Times-Standard  Thursday, February 21, 2002

Federal funds won't go to southern part of railroad for now

By John Driscoll

EUREKA -- In what appears a small victory for railroad proponents in northern Humboldt County, the North Coast Railroad Authority voted to shelve a project that might shift disaster funds to the southern part of the rail line and away from work needed in the Eel River Canyon.

The rail authority board of directors heard from Federal Emergency Management Authority and state Office of Emergency Services staff at its meeting Wednesday. The three federal and state representatives answered questions about the timeline to receive -- or lose -- allocated disaster funds.

After about three hours, the board voted 5 to 1 to table, for the time being, an alternate project that could use $8.3 million in federal relief funds for improvements along the southern portion of the rail instead of for work north of Willits.

Board members Leo Sears, Allan Hemphill, Daniel Opalach, Robert Simonson and Budge Campbell voted to table the alternate project. Board chairman David Ripple cast the dissenting vote.

Most board members eventually agreed that they could see no value in pursuing the alternate project, but most also refused to toss it out completely. The alternate project could be reconsidered at any time.

"I'd like to see us set the stake in the ground," said board member Dan Opalach, strongly showing concern about what he said has been a lack of conviction from the board over time.

The motion was brought by Leo Sears, who said pursuing the alternate project was "chasing moonbeams." The "improved" project, which concentrates on repairing the rail line through the highly erosive Eel River Canyon, has already been signed off on by nearly 20 public agencies, Sears said.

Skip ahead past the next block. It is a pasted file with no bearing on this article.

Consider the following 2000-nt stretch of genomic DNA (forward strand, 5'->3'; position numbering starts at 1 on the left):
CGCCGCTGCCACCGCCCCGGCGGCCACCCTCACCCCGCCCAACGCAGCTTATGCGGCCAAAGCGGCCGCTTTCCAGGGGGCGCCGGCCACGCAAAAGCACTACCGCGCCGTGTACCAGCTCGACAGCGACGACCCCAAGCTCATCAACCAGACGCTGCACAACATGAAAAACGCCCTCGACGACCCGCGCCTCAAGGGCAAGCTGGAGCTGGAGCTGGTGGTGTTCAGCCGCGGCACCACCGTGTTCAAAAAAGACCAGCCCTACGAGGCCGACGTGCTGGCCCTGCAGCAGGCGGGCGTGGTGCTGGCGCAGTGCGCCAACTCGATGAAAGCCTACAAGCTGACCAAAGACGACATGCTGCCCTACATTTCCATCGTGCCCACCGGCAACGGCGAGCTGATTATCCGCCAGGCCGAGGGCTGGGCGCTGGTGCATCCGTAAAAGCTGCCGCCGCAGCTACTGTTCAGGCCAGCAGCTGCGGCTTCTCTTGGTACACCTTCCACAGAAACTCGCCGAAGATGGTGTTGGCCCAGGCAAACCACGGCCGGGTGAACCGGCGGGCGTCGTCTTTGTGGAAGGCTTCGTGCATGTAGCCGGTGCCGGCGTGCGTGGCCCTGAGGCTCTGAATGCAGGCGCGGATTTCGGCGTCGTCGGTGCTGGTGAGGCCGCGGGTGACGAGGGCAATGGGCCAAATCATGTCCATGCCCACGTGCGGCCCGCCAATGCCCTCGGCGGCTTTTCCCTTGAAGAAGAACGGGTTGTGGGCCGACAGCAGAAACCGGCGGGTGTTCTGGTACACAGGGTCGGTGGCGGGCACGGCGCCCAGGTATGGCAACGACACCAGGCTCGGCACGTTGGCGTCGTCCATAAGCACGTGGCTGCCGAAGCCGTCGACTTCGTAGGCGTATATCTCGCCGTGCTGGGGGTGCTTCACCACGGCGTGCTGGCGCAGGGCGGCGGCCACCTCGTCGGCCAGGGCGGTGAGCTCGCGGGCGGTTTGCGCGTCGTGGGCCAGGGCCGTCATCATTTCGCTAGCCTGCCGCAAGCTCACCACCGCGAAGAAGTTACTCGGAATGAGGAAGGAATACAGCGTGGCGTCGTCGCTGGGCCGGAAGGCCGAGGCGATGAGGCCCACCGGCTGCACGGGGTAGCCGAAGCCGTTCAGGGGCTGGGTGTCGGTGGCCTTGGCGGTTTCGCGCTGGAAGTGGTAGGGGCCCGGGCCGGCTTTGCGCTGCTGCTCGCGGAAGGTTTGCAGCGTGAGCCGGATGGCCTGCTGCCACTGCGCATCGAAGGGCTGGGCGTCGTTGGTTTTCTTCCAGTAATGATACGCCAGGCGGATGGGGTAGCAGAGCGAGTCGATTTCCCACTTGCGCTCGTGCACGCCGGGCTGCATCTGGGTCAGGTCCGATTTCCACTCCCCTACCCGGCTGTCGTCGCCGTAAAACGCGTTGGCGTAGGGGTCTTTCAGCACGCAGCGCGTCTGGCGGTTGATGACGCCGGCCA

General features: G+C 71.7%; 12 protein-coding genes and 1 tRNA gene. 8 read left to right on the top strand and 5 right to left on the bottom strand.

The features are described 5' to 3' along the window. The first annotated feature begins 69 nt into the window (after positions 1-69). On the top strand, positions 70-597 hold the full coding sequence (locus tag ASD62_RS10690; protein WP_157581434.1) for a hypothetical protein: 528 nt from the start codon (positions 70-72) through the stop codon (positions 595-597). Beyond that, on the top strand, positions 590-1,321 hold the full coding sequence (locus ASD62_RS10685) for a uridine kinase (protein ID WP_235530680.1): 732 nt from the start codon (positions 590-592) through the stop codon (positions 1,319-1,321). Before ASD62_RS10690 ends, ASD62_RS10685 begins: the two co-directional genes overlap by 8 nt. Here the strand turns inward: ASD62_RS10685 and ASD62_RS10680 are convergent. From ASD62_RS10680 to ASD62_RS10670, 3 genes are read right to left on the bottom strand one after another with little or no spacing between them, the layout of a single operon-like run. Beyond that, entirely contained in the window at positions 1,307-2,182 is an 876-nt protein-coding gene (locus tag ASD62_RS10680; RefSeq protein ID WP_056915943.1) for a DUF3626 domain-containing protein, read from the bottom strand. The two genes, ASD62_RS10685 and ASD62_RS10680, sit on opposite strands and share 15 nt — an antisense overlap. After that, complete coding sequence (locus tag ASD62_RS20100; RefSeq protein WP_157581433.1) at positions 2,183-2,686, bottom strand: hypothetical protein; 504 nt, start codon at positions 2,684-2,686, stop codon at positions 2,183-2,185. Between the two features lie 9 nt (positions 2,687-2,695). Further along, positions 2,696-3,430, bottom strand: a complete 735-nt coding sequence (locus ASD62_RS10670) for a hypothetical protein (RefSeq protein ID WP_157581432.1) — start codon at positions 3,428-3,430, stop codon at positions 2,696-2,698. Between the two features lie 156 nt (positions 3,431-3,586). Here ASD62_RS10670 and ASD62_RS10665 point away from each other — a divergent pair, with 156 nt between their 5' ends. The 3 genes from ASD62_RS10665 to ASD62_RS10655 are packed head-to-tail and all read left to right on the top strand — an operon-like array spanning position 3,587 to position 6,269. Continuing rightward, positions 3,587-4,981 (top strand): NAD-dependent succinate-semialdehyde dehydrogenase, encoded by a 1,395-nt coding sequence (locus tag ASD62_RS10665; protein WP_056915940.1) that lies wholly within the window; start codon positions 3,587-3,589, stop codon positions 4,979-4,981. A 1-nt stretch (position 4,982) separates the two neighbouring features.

In previous meetings the board heard from business leaders who staunchly opposed such a switch in funding, which would also result in a 10 percent penalty. Wednesday, several speakers outlined again why they believed the railroad is crucial to the economic viability of northern Humboldt County and the port of Humboldt Bay.

Harbor Commissioner Dennis Hunter said the port, which was recently dredged to accommodate deep-draft ships, would certainly die without the railroad.

"In all the meetings I've been to on port development," Hunter said, "it's always been 'the port is the railroad is the port is the railroad.'"

Another Eureka resident, Paul Augustine, expressed frustration with how long it is taking for the restoration of the rail service.

"In the Gulf War, we knocked off one of the world's greatest armies in four days," Augustine said. "We can't repair an existing railroad in four years?"

Nadananda of Friends of the Eel River said she was concerned that the rail would not long survive in the Eel River canyon, which is so prone to landslides. She said that the Southern Humboldt organization hasn't taken a position on the railroad project, but said an accident that derails a train and spills garbage into the river would be an environmental catastrophe.

Work in the canyon would not begin for at least 18 months after FEMA's June 30 deadline. That's when the railroad authority has to submit an assessment of the scope of the work that needs to be done there, said federal emergency representative Alessandro Amaglio.

Currently, a contractor hired by the railroad authority is examining the line through the canyon to figure out what needs to be done there. Several board members questioned whether that work could be wrapped up by June 30. The authority can file for an extension, which a regional FEMA director can either approve or deny.

FEMA representative Harry Sherwood also told the board that a marketing study is also needed by the regional director to show that progress is being made on the rail. That left some on the board to question what might happen if a grant being considered by the state for that study is rejected.

Sherwood said the regional director understands that there are circumstances beyond the railroad authority's control. Still, the regional director is not likely to approve an extension, Sherwood said "unless they see really darn good reasons."

Sherwood also said that regulatory pressure to use the FEMA money has been on since the first in a string of disasters along the rail line beginning in the early 1990s. The disaster aid has already been rolled several times into more current disasters, he said.

In addition to the FEMA funds, the rail authority also has $60 million in state and federal money to upgrade the line, including $31 million to stabilize areas prone to landslides.